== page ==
Bigger herds because of the arrival of wolves
Since the public were prohibited from leaving the paths (wandering), red deer have spread across the Park. This has increased the likelihood of visitors coming across red deer. Another positive effect of the ban on wandering is that the wildlife, especially the red deer, has once again started to live in more ‘natural’ herd sizes. After the wolf made its appearance, however, the red deer have tended to huddle together. That means that the herds are larger again, so the chance of members of the public spotting them is smaller. In some places, this also increases the pressure on the forest and it will become harder to manage the species. These red deer are also reacting nervously; the presence of wolves causes stress.
Effects of the presence of wolves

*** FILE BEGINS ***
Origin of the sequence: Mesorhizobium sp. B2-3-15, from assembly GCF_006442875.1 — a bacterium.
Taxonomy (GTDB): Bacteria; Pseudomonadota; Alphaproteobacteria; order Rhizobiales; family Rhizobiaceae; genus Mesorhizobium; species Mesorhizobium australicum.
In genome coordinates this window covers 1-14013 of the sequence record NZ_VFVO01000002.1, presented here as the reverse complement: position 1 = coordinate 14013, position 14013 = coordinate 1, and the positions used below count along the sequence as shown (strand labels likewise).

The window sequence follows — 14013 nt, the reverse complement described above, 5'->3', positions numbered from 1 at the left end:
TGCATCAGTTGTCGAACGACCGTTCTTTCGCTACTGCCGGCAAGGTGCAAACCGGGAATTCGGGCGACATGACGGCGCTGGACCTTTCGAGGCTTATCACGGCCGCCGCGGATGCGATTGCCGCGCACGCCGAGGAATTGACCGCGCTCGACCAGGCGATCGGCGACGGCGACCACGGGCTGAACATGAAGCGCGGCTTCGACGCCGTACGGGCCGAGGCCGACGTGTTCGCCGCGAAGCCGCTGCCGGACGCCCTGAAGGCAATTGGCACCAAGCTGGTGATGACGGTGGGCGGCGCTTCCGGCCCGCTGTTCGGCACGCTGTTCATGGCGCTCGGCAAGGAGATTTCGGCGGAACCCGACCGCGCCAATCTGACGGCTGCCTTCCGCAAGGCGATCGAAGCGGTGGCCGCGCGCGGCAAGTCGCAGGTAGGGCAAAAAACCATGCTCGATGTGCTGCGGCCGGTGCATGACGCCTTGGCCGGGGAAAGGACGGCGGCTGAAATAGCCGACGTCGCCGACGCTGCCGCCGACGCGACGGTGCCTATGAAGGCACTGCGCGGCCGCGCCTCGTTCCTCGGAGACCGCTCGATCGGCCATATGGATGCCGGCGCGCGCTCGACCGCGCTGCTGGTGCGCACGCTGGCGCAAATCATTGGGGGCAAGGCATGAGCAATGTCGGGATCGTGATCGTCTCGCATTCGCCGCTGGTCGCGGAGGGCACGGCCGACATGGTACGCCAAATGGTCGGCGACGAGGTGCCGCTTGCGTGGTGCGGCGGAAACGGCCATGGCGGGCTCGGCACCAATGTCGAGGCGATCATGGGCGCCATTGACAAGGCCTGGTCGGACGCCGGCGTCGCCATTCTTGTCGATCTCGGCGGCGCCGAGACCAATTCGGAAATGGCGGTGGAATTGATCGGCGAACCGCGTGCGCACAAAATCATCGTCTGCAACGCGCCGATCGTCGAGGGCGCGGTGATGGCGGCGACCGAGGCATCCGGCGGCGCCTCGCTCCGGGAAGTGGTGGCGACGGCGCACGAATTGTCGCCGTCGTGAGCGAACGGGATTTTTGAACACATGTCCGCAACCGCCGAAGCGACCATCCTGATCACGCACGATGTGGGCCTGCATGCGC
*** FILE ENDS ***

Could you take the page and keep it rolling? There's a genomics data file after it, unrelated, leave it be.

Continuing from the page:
The Park aims to achieve the highest possible level of biodiversity; this was recognised in 2017 when the European Parliament honoured us with the Belleuropa Award. The arrival of the wolf disrupts the natural balance and causes a decline in biodiversity. The drastic reduction in the number of grazers has a major effect on the Park’s conservation obligations within the framework of Natura2000 with respect to protected species and habitats. The mouflon, for instance, is indispensable in the protected open areas. Considerable management problems will also arise if and when certain forms of grazing are no longer being carried out because the wolves have caused the number of grazers to fall below a minimum level. The inter-provincial wolf plan fails to make the link with the Natura2000 targets. That could have a dramatic effect on the flora and fauna in the Park, also in a legal sense, if it proves impossible to realise the Natura2000 targets.